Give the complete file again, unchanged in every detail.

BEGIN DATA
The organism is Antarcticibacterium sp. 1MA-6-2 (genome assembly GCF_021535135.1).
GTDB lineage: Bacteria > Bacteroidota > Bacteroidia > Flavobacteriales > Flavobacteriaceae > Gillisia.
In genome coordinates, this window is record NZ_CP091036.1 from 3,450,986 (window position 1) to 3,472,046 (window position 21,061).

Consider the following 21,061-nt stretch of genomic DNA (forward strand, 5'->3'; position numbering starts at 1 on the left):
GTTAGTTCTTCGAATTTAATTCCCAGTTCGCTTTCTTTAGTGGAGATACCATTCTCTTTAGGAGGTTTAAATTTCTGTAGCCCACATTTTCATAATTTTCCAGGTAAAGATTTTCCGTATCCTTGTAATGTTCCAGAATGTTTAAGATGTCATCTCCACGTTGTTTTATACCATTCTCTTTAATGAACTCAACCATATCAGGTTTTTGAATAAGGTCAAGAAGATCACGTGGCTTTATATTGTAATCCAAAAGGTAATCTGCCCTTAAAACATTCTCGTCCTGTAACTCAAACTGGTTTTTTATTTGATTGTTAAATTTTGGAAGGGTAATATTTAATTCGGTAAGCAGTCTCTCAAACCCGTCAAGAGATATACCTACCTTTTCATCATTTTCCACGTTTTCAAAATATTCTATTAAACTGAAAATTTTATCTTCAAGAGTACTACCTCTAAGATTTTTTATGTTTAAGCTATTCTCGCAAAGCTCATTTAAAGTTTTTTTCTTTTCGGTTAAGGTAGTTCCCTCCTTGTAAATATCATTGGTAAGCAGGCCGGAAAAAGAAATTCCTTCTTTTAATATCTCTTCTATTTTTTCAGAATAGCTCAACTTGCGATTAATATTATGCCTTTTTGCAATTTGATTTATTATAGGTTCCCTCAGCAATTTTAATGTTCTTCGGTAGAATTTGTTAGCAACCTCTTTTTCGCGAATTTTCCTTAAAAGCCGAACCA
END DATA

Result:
The organism is Antarcticibacterium sp. 1MA-6-2 (genome assembly GCF_021535135.1).
GTDB lineage: Bacteria > Bacteroidota > Bacteroidia > Flavobacteriales > Flavobacteriaceae > Gillisia.
In genome coordinates, this window is record NZ_CP091036.1 from 3,450,986 (window position 1) to 3,472,046 (window position 21,061).

Consider the following 21,061-nt stretch of genomic DNA (forward strand, 5'->3'; position numbering starts at 1 on the left):
GTTAGTTCTTCGAATTTAATTCCCAGTTCGCTTTCTTTAGTGGAGATACCATTCTCTTTAGGAGGTTTAAATTTCTGTAGCCCACATTTTCATAATTTTCCAGGTAAAGATTTTCCGTATCCTTGTAATGTTCCAGAATGTTTAAGATGTCATCTCCACGTTGTTTTATACCATTCTCTTTAATGAACTCAACCATATCAGGTTTTTGAATAAGGTCAAGAAGATCACGTGGCTTTATATTGTAATCCAAAAGGTAATCTGCCCTTAAAACATTCTCGTCCTGTAACTCAAACTGGTTTTTTATTTGATTGTTAAATTTTGGAAGGGTAATATTTAATTCGGTAAGCAGTCTCTCAAACCCGTCAAGAGATATACCTACCTTTTCATCATTTTCCACGTTTTCAAAATATTCTATTAAACTGAAAATTTTATCTTCAAGAGTACTACCTCTAAGATTTTTTATGTTTAAGCTATTCTCGCAAAGCTCATTTAAAGTTTTTTTCTTTTCGGTTAAGGTAGTTCCCTCCTTGTAAATATCATTGGTAAGCAGGCCGGAAAAAGAAATTCCTTCTTTTAATATCTCTTCTATTTTTTCAGAATAGCTCAACTTGCGATTAATATTATGCCTTTTTGCAATTTGATTTATTATAGGTTCCCTCAGCAATTTTAATGTTCTTCGGTAGAATTTGTTAGCAACCTCTTTTTCGCGAATTTTCCTTAAAAGCCGAACCA